I have been weighing how to comment on it since it happened. There are so many haters of Israel on the internet and so many racists, to be quite honest, who send me disgusting hateful horrible things about what a horrible person I am because I am Jewish and believe in the right of the State of Israel to exist (also known as Zionism). I shouldn’t read those (or any!) comments, and it shouldn’t bother me, but it does. And I don’t want to start a fight on Facebook or allow a fight on my Facebook page about if Israel has the right to exist (it does and has to and always will) or if kidnapping innocent teenagers and holding them hostage is a political statement (um…it’s not; it’s terrorism). Read the rest of this entry →
Jan 9 2014
A very special #ThrowbackThursday: Here’s me and my cousin’s son when he was 5 and now, 15 or so years later, as an Israeli soldier. Sweet!
Jan 7 2014
After my initial time with my not religious family on the kibbutz, I spent the rest of my time on this trip with my religious family in the West Bank. Trying to avoid politics and religion with anyone in Israel is a challenge, and even moreso with my religious family! But we had a great time. Here are some highlights.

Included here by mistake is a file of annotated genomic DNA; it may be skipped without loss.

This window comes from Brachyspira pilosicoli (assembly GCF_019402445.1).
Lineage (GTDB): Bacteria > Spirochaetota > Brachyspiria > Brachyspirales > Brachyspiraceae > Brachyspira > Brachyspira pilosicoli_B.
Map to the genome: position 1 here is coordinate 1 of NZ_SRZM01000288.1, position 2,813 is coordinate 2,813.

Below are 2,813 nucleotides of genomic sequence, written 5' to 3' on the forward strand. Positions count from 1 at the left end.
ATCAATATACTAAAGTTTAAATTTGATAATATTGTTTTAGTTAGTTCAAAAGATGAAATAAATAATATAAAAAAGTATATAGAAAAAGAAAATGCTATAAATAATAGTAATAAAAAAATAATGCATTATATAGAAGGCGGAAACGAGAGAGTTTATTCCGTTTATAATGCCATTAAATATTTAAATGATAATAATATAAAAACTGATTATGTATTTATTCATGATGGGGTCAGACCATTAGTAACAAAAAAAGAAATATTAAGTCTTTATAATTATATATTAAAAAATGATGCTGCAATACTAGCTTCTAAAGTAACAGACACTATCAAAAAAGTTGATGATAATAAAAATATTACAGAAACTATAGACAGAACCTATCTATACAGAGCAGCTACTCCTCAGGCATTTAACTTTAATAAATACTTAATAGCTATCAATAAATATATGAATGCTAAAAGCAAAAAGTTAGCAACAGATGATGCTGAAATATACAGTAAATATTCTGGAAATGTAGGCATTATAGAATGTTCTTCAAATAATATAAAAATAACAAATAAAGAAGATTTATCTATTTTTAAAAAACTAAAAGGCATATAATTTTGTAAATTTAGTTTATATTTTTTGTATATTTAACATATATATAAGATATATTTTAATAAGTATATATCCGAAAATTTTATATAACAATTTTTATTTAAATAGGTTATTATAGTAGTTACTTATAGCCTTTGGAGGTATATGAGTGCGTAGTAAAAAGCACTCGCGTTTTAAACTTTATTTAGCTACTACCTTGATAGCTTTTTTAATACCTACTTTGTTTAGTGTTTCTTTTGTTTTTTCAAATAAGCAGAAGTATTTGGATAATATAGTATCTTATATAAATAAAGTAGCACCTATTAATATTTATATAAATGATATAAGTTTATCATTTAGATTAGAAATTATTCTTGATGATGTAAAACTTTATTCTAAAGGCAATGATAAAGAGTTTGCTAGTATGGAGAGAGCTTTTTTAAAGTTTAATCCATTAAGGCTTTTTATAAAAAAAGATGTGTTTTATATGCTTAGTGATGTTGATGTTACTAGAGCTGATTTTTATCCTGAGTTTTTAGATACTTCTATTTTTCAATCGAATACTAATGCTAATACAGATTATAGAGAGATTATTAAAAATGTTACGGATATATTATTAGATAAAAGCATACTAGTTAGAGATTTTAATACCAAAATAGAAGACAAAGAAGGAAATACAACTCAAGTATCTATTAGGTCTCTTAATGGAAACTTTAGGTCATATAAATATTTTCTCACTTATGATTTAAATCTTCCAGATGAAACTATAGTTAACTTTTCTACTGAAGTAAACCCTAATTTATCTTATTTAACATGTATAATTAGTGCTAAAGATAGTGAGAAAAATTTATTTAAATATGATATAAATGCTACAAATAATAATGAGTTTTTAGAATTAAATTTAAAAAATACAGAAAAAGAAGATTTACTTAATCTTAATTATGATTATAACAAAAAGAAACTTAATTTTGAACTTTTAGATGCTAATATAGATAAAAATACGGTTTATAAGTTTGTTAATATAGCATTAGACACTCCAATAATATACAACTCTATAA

1. The Kotel
I always visit the Kotel (Western Wall) whenever I come to Israel. This time was very emotional. I thought it wouldn’t be, since my religious life and observance are in a constant state of emotional flux this past year or so and I didn’t know if I would feel “it,” whatever “it” is. Well, I felt it. It’s kind of indescribable, and it may come from so many people so devoted to one space and concept in space and time. The wall seems to throb with some sort of passion. It hums and it moans and it speaks to us. It’s the remnant of so much and the hope for so much. It’s a powerful place indeed. Read the rest of this entry →
Jan 2 2014
Well, my children have adjusted great to Israel. I, on the other hand, have adjusted about as well as my mother says I adjusted to daylight savings as a baby which is to say horribly. My “worst case scenario” for them for the first night actually became my own worst case scenario, with me sleeping only a few hours before darting awake, unable to sleep and armed with the energy to take a jog or make a cake, neither of which I can do in the kibbutz apartment I am in. My boys snored quietly and rhythmically in a cold room, warm under blankets and content in their dreamy homeland.
Leaving aside politics and religion (because that’s the best way to come to Israel: leaving those aside if you can), this is a rare beauty, this Israel thing. Read the rest of this entry →